2 user

Cocktail Hour (1933)

Passed | | Drama, Romance | 5 June 1933 (USA)
Cynthia Warren, independently wealthy through her ability as an illustrator and poster artist, rebels against the premise that every woman is destined for matrimony and motherhood, and ... See full summary »


(story "Pearls and Emeralds"), (screenplay) | 1 more credit »


Cast overview:
William Lawton
Muriel Kirkland ...
Olga Raimoff aka Tessie Burns
Princess de Longville
Prince Philippe de Longville
George Nardelli ...
Raoul Alvarez
Marjorie Gateson ...
Mrs. Pat Lawton


Cynthia Warren, independently wealthy through her ability as an illustrator and poster artist, rebels against the premise that every woman is destined for matrimony and motherhood, and decides she has as much right as a man to play around sans benefit of marriage. So, leaving behind steady-but-dull Randolph Morgan (who seems to be the primary buyer of her 'art' and income,) she heads for Paris. The New York harbor is barely out of sight before she falls into the arms of a slick from England,William Lawton, who turns out to be something of a rotter who already has a wife, and Cynthia's liberal creed only stretches so far. In Paris, she hooks up with a Prince, who is a prince of a fellow and never strays far from his mother's side, but Lawton shows up again and makes some unwanted advances and the Prince comes to her aid, and Lawton ends up apparently somewhat dead when the Prince tosses him out a window, but Cynthia takes the rap as she feels it wouldn't be nice to separate a boy from ... Written by Les Adams <longhorn1939@suddenlink.net>

Plot Summary | Add Synopsis


HERE'S HOW: 1 bewitching girl - 3 lovelorn men - 1/4 gaiety - 1/2 romance - 1/4 remorse...Add a dash of music and moonlight. Sweeten with lover's lies - then add a dash of bitters, and decorate with colorful gowns in season - that's THE COCKTAIL HOUR (original ad) See more »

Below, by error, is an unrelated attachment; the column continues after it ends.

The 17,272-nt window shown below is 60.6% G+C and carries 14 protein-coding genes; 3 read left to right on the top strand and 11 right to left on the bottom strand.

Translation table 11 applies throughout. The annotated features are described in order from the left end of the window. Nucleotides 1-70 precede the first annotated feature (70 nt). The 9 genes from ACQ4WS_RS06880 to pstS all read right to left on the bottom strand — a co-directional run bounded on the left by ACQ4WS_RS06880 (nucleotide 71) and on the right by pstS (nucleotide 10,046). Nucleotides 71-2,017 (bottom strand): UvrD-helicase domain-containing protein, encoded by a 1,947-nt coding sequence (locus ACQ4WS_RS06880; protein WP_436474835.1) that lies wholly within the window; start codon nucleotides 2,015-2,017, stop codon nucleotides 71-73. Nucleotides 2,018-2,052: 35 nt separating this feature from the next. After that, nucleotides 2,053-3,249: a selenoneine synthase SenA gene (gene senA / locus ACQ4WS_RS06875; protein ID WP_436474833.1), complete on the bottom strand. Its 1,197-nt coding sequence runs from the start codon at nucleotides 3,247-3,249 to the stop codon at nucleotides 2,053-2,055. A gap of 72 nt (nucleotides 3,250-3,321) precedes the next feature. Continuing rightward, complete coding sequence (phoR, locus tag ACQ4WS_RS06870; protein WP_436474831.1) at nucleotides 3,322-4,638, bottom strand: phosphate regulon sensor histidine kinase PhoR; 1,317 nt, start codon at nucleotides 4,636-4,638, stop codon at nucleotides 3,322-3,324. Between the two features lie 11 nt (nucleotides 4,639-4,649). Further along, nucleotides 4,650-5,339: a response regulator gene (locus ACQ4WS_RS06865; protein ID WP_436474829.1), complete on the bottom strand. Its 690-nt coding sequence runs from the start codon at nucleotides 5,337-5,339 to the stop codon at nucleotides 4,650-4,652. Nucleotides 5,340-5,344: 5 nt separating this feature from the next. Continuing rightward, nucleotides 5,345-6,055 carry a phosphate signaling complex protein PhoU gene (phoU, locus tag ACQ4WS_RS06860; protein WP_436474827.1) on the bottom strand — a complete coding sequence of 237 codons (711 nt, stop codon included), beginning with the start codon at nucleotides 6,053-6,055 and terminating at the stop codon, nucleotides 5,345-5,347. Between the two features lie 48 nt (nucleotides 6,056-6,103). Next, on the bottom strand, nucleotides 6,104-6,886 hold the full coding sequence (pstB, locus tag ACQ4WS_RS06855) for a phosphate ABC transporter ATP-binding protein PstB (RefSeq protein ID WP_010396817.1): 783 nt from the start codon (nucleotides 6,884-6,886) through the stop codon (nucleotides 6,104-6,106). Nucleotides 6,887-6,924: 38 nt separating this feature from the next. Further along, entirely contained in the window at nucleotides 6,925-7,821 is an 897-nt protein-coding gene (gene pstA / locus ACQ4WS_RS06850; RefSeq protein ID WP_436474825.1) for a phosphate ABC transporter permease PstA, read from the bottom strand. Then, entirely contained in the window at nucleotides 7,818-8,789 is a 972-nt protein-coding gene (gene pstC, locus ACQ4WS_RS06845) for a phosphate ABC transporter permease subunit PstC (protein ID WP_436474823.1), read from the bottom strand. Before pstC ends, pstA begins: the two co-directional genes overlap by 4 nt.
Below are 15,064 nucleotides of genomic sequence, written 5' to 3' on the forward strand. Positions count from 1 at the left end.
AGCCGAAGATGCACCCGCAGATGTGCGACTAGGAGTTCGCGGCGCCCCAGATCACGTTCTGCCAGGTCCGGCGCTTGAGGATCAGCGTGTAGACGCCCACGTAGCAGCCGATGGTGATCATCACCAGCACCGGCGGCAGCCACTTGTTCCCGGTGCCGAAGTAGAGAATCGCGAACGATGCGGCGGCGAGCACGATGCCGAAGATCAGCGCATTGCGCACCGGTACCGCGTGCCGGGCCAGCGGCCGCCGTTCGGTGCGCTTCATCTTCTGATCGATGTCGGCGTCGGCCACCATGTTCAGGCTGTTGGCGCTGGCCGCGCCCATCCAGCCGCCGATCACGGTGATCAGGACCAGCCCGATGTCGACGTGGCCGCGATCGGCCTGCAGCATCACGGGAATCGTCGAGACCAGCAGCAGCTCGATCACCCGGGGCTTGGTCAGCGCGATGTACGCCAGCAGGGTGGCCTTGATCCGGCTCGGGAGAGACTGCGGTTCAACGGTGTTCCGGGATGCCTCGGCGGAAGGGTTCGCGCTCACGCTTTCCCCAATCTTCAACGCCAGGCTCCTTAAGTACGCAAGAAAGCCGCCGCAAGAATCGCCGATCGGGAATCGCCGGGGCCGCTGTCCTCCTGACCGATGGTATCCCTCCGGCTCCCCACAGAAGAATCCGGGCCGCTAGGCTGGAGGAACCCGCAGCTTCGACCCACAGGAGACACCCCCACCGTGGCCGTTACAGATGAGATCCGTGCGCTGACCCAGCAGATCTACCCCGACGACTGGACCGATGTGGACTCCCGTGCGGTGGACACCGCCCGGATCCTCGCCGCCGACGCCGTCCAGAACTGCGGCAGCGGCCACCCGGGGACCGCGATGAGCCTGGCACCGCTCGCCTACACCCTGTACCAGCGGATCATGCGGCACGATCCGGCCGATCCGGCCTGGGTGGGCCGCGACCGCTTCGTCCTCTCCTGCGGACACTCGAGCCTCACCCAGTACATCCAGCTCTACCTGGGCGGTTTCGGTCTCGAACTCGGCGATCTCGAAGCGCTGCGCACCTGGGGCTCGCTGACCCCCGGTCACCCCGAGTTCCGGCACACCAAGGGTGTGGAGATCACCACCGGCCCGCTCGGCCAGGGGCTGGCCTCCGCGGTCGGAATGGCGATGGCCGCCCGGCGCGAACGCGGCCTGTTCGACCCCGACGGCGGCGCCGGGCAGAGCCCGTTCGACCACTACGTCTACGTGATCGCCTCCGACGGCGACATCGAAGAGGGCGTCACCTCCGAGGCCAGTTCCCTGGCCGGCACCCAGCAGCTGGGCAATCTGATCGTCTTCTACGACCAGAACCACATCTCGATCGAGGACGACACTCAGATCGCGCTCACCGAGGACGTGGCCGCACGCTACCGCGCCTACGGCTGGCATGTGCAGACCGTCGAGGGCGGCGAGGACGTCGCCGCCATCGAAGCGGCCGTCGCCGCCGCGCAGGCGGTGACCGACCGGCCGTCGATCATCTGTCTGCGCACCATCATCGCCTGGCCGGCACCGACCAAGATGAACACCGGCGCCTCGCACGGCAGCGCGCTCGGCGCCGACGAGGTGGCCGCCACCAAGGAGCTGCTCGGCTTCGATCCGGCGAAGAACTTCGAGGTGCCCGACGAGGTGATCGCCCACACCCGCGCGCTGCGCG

Drama | Romance






Release Date:

5 June 1933 (USA)  »

Also Known As:

A Hora do Cocktail  »

Company Credits

Show detailed on  »

Technical Specs


Sound Mix:

Aspect Ratio:

1.37 : 1
See  »

Frequently Asked Questions

This FAQ is empty. Add the first question.

User Reviews

Bebe Daniels Is Terrific
13 October 2011 | by (United States) – See all my reviews

Bebe Daniels stars here as a successful commercial artist who refuses to marry even though she is surrounded by men who pursue her. She likes her independence and her own salary of $60,000 per year (a fortune in 1933). The film opens with Daniels finishing off a sketch to deliver to her boss (Randolph Scott) while hosting a cocktail party of mostly men. She explains that while most women want marriage and a baby, she wants her "cocktail hour." She delivers her sketch and Scott proposes for the umpteenth time. She says no so he locks her in a bathroom so she'll miss her boat to Europe, where she is escaping all for a vacation. She escapes. Onboard she is deluged by all her male friends until the gong for sailing. Scott shows up again and proposes again.

She meets a famous Russian pianist onboard (Muriel Kirkland) who turns out to be a fake and is from Kansas. Also onboard is Philippe (Barry Norton) who is in love with Daniels, and his mother (Jessie Ralph). She also meets the smooth William Lawton (Sidney Blackmer) with whom she falls in love. Things get very tricky onboard until they land in England and Blackmer pulls a surprise out of his hat.

Daniels heads to Paris and visits the country estate of Philippe's where a tragedy occurs and Daniels is hauled away by the cops. Scott to the rescue? Daniels looks great, wears nice clothes, and even sings "Listen Heart of Mine." The rest of the cast is quite good, especially Blackmer and Kirkland. Others include Marjorie Gateson, John St. Polis, Forrester Harvey, Willie Fung, Phillips Smalley, and Dennis O'Keefe as a party guest.

This was Daniels' follow-up film to 42nd STREET and one of five films she made in 1933. It's a pity Daniels wasn't more successful in talkies. She had a good singing voice and excelled at playing the independent women of the era that were more famously played by Ruth Chatterton, Kay Francis, and Norma Shearer.

18 of 18 people found this review helpful.  Was this review helpful to you?

Contribute to This Page

Create a character page for: